Tutorial: NES wireless controller hack

NES wireless controller for the Wii - Image 1 

In case you readers aren’t familiar with the name Mark Feldman, he’s the mod dude who came up with the SNES and NES wireless controllers that worked on the Nintendo Wii console. And while we’re not too sure if Mark has any plans of marketing his retro mods for our use, the man’s come up with something better – a step-by-step instruction guide for any brave souls willing to make the mod attempt. Before you get started, take note of the components (and corresponding prices) you will need to get started on this project:

  • 1 x used NES controller AUS$ 10
  • 1 x replacement IPod-Mini battery – AUS$ 30
  • 1 x TXC1 ASK transmitter module – AUS$ 10
  • 1 x PIC16F84A-20 microcontroller – AUS$ 10
  • 1 x 4MHz crystal – AUS$ 4
  • 1 x 3mm diffuse LED – 25c
  • 1 x 2.5mm mono switched socket – 50c
  • 1 x IC socket strip – AUS$ 1
  • 1 x sub-miniature SPDT switch. The ones with extruding metal tabs for screw holes are too large so either cut them off or get a PCB mount type – ~AUS$ 2
  • 1 x 1K resister – 25c

Feldman calculates that the materials will cost around Total: AUS$ 68 ($US 50). Also detailed in the guide is a comprehensive circuit schematic guide for the soldering process. Full mod details (and data pack downloads)  should be available at Feldman’s site, via the read link below.

NES wireless controller for the Wii - Image 1 

In case you readers aren’t familiar with the name Mark Feldman, he’s the mod dude who came up with the SNES and NES wireless controllers that worked on the Nintendo Wii console. And while we’re not too sure if Mark has any plans of marketing his retro mods for our use, the man’s come up with something better – a step-by-step instruction guide for any brave souls willing to make the mod attempt. Before you get started, take note of the components (and corresponding prices) you will need to get started on this project:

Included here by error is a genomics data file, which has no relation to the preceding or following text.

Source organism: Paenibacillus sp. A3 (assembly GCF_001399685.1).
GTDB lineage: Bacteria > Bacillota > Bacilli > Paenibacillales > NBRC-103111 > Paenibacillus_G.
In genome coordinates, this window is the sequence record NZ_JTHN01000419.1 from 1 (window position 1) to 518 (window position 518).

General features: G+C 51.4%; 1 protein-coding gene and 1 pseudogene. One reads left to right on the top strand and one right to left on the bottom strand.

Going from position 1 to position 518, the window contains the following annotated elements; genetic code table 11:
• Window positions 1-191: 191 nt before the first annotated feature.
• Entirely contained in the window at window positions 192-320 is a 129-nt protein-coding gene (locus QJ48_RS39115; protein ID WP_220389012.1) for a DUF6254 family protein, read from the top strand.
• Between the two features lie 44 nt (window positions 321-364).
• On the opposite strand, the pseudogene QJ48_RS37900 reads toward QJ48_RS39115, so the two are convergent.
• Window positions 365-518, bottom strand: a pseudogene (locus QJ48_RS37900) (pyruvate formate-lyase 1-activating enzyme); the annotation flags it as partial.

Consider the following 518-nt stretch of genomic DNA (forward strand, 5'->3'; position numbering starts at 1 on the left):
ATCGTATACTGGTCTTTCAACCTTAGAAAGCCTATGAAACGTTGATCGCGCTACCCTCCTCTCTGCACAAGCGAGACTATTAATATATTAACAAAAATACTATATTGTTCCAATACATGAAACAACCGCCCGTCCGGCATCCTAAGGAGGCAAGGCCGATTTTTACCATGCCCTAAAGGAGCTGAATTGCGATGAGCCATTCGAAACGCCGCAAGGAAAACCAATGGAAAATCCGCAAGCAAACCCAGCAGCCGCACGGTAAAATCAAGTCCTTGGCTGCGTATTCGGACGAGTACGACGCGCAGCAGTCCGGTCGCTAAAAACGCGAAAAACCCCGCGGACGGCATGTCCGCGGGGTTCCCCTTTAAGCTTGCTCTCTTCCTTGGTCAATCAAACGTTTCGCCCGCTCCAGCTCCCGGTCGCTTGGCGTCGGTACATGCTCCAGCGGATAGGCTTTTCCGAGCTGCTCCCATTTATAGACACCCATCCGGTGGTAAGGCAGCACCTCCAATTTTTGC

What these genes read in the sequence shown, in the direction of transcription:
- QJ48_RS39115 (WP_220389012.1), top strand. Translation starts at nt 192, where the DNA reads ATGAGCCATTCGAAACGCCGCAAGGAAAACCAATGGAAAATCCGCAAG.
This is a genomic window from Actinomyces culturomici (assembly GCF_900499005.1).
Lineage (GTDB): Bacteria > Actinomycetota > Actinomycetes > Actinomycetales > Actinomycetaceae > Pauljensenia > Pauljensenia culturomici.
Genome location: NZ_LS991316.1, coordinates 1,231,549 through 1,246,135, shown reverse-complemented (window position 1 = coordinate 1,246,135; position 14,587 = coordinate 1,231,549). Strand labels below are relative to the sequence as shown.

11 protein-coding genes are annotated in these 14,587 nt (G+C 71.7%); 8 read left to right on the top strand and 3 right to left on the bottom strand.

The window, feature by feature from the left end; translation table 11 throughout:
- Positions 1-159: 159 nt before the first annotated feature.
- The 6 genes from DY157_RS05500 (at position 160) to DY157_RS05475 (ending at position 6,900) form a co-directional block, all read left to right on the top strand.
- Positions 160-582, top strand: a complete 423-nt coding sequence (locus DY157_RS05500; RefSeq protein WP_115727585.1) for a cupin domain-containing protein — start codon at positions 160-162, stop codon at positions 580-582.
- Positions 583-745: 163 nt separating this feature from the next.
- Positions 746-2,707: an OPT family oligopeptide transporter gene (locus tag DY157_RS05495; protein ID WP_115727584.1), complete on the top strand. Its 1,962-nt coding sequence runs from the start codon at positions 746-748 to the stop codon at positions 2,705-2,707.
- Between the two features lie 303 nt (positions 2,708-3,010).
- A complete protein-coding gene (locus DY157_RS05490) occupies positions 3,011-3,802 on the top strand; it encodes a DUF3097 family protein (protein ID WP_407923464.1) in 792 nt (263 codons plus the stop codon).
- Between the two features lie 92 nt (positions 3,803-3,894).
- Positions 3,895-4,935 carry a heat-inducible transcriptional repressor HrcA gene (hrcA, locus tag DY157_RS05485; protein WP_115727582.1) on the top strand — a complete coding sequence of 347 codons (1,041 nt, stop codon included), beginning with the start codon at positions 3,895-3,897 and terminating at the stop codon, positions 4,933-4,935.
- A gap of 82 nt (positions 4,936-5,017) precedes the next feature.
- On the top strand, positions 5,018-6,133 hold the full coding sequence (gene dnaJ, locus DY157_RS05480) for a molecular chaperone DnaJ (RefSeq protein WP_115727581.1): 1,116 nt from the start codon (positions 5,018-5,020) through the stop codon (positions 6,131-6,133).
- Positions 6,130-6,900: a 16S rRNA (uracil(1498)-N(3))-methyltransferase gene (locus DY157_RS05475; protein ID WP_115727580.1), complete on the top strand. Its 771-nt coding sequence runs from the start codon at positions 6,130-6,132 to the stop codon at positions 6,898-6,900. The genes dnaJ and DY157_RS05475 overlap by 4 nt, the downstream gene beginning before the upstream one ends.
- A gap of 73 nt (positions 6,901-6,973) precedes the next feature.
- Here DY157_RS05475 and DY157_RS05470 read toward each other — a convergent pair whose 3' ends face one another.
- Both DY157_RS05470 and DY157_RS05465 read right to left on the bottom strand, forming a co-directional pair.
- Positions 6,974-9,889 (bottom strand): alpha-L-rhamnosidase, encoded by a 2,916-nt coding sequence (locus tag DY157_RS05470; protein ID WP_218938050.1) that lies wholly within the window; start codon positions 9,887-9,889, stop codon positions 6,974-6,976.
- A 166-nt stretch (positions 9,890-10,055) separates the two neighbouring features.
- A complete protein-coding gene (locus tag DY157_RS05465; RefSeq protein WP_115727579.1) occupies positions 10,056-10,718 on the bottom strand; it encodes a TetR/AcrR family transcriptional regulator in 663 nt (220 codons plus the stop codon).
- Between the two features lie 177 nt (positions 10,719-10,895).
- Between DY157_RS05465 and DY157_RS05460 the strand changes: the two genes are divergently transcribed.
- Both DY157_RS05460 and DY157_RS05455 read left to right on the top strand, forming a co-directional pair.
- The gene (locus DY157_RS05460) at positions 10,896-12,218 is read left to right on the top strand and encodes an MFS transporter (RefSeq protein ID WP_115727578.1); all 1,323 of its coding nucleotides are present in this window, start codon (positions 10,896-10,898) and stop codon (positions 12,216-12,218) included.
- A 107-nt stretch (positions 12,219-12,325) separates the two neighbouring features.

• 1 x used NES controller AUS$ 10
  • 1 x replacement IPod-Mini battery – AUS$ 30
  • 1 x TXC1 ASK transmitter module – AUS$ 10
  • 1 x PIC16F84A-20 microcontroller – AUS$ 10
  • 1 x 4MHz crystal – AUS$ 4
  • 1 x 3mm diffuse LED – 25c
  • 1 x 2.5mm mono switched socket – 50c
  • 1 x IC socket strip – AUS$ 1
  • 1 x sub-miniature SPDT switch. The ones with extruding metal tabs for screw holes are too large so either cut them off or get a PCB mount type – ~AUS$ 2
  • 1 x 1K resister – 25c

Feldman calculates that the materials will cost around Total: AUS$ 68 ($US 50). Also detailed in the guide is a comprehensive circuit schematic guide for the soldering process. Full mod details (and data pack downloads)  should be available at Feldman’s site, via the read link below.

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